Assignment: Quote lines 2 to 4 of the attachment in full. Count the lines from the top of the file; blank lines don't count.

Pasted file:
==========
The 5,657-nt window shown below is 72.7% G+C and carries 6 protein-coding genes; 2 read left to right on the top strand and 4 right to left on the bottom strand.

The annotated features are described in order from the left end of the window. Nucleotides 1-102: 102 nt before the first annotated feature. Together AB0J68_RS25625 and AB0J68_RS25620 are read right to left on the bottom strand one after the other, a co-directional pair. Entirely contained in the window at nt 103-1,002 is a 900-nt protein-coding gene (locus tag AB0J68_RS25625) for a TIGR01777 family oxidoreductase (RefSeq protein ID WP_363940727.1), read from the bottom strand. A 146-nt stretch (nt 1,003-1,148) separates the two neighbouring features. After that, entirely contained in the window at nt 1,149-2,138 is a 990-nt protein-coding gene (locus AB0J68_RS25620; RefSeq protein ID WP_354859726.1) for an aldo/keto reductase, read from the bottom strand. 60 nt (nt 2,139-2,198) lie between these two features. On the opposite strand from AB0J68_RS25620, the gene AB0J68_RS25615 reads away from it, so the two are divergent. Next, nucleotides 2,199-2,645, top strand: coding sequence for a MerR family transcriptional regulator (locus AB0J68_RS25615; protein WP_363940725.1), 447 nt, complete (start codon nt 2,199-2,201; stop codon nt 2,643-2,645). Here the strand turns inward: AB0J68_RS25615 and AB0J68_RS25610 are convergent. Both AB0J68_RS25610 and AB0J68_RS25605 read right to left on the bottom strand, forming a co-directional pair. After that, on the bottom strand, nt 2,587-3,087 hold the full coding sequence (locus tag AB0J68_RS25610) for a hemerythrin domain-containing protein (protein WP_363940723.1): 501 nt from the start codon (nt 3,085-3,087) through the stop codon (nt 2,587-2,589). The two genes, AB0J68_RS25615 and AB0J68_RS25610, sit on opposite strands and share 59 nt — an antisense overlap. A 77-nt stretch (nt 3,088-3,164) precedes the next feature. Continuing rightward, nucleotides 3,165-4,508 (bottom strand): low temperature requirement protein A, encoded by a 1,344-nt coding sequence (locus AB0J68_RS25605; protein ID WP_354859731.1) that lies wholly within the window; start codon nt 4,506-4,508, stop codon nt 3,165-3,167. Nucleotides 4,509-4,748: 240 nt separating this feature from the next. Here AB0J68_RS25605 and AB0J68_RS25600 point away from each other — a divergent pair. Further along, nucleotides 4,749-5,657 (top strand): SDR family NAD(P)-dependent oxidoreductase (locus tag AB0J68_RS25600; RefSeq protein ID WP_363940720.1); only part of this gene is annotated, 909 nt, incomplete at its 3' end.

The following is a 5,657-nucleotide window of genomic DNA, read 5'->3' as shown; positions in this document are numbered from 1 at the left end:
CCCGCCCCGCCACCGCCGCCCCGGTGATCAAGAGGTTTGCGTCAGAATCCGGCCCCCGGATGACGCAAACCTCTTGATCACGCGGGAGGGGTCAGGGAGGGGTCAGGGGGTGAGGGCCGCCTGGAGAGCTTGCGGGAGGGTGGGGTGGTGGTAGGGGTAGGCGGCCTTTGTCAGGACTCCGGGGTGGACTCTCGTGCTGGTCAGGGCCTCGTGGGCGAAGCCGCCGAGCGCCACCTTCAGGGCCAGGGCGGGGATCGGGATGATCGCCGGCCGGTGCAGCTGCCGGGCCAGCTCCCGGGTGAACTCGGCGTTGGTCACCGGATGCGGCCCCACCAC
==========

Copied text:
The annotated features are described in order from the left end of the window. Nucleotides 1-102: 102 nt before the first annotated feature. Together AB0J68_RS25625 and AB0J68_RS25620 are read right to left on the bottom strand one after the other, a co-directional pair. Entirely contained in the window at nt 103-1,002 is a 900-nt protein-coding gene (locus tag AB0J68_RS25625) for a TIGR01777 family oxidoreductase (RefSeq protein ID WP_363940727.1), read from the bottom strand. A 146-nt stretch (nt 1,003-1,148) separates the two neighbouring features. After that, entirely contained in the window at nt 1,149-2,138 is a 990-nt protein-coding gene (locus AB0J68_RS25620; RefSeq protein ID WP_354859726.1) for an aldo/keto reductase, read from the bottom strand. 60 nt (nt 2,139-2,198) lie between these two features. On the opposite strand from AB0J68_RS25620, the gene AB0J68_RS25615 reads away from it, so the two are divergent. Next, nucleotides 2,199-2,645, top strand: coding sequence for a MerR family transcriptional regulator (locus AB0J68_RS25615; protein WP_363940725.1), 447 nt, complete (start codon nt 2,199-2,201; stop codon nt 2,643-2,645). Here the strand turns inward: AB0J68_RS25615 and AB0J68_RS25610 are convergent. Both AB0J68_RS25610 and AB0J68_RS25605 read right to left on the bottom strand, forming a co-directional pair. After that, on the bottom strand, nt 2,587-3,087 hold the full coding sequence (locus tag AB0J68_RS25610) for a hemerythrin domain-containing protein (protein WP_363940723.1): 501 nt from the start codon (nt 3,085-3,087) through the stop codon (nt 2,587-2,589). The two genes, AB0J68_RS25615 and AB0J68_RS25610, sit on opposite strands and share 59 nt — an antisense overlap. A 77-nt stretch (nt 3,088-3,164) precedes the next feature. Continuing rightward, nucleotides 3,165-4,508 (bottom strand): low temperature requirement protein A, encoded by a 1,344-nt coding sequence (locus AB0J68_RS25605; protein ID WP_354859731.1) that lies wholly within the window; start codon nt 4,506-4,508, stop codon nt 3,165-3,167. Nucleotides 4,509-4,748: 240 nt separating this feature from the next. Here AB0J68_RS25605 and AB0J68_RS25600 point away from each other — a divergent pair. Further along, nucleotides 4,749-5,657 (top strand): SDR family NAD(P)-dependent oxidoreductase (locus tag AB0J68_RS25600; RefSeq protein ID WP_363940720.1); only part of this gene is annotated, 909 nt, incomplete at its 3' end.

The following is a 5,657-nucleotide window of genomic DNA, read 5'->3' as shown; positions in this document are numbered from 1 at the left end:
CCCGCCCCGCCACCGCCGCCCCGGTGATCAAGAGGTTTGCGTCAGAATCCGGCCCCCGGATGACGCAAACCTCTTGATCACGCGGGAGGGGTCAGGGAGGGGTCAGGGGGTGAGGGCCGCCTGGAGAGCTTGCGGGAGGGTGGGGTGGTGGTAGGGGTAGGCGGCCTTTGTCAGGACTCCGGGGTGGACTCTCGTGCTGGTCAGGGCCTCGTGGGCGAAGCCGCCGAGCGCCACCTTCAGGGCCAGGGCGGGGATCGGGATGATCGCCGGCCGGTGCAGCTGCCGGGCCAGCTCCCGGGTGAACTCGGCGTTGGTCACCGGATGCGGCCCCACCAC